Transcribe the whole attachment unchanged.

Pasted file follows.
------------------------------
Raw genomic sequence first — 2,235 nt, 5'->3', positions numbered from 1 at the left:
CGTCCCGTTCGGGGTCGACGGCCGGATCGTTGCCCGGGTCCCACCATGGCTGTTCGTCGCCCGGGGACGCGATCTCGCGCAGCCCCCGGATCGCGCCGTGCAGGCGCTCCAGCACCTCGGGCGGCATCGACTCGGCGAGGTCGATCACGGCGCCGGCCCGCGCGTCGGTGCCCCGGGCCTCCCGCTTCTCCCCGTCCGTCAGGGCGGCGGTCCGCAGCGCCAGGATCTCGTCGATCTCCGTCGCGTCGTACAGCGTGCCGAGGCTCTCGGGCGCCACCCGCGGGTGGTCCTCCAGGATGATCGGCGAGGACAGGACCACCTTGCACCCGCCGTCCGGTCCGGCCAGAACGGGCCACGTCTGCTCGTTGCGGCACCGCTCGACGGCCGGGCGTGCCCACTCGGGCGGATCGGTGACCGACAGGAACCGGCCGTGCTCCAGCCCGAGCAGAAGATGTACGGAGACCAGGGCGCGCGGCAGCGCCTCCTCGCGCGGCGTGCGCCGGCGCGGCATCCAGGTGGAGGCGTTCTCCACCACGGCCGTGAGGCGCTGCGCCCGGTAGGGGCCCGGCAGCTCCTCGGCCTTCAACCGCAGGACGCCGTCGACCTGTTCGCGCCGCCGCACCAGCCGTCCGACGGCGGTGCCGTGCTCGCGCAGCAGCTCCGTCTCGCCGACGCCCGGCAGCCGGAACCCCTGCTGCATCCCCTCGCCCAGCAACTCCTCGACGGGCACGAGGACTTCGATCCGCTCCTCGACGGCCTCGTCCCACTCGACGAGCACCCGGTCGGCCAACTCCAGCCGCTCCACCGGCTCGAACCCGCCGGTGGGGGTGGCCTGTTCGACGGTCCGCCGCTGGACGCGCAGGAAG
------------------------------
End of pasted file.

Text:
Raw genomic sequence first — 2,235 nt, 5'->3', positions numbered from 1 at the left:
CGTCCCGTTCGGGGTCGACGGCCGGATCGTTGCCCGGGTCCCACCATGGCTGTTCGTCGCCCGGGGACGCGATCTCGCGCAGCCCCCGGATCGCGCCGTGCAGGCGCTCCAGCACCTCGGGCGGCATCGACTCGGCGAGGTCGATCACGGCGCCGGCCCGCGCGTCGGTGCCCCGGGCCTCCCGCTTCTCCCCGTCCGTCAGGGCGGCGGTCCGCAGCGCCAGGATCTCGTCGATCTCCGTCGCGTCGTACAGCGTGCCGAGGCTCTCGGGCGCCACCCGCGGGTGGTCCTCCAGGATGATCGGCGAGGACAGGACCACCTTGCACCCGCCGTCCGGTCCGGCCAGAACGGGCCACGTCTGCTCGTTGCGGCACCGCTCGACGGCCGGGCGTGCCCACTCGGGCGGATCGGTGACCGACAGGAACCGGCCGTGCTCCAGCCCGAGCAGAAGATGTACGGAGACCAGGGCGCGCGGCAGCGCCTCCTCGCGCGGCGTGCGCCGGCGCGGCATCCAGGTGGAGGCGTTCTCCACCACGGCCGTGAGGCGCTGCGCCCGGTAGGGGCCCGGCAGCTCCTCGGCCTTCAACCGCAGGACGCCGTCGACCTGTTCGCGCCGCCGCACCAGCCGTCCGACGGCGGTGCCGTGCTCGCGCAGCAGCTCCGTCTCGCCGACGCCCGGCAGCCGGAACCCCTGCTGCATCCCCTCGCCCAGCAACTCCTCGACGGGCACGAGGACTTCGATCCGCTCCTCGACGGCCTCGTCCCACTCGACGAGCACCCGGTCGGCCAACTCCAGCCGCTCCACCGGCTCGAACCCGCCGGTGGGGGTGGCCTGTTCGACGGTCCGCCGCTGGACGCGCAGGAAG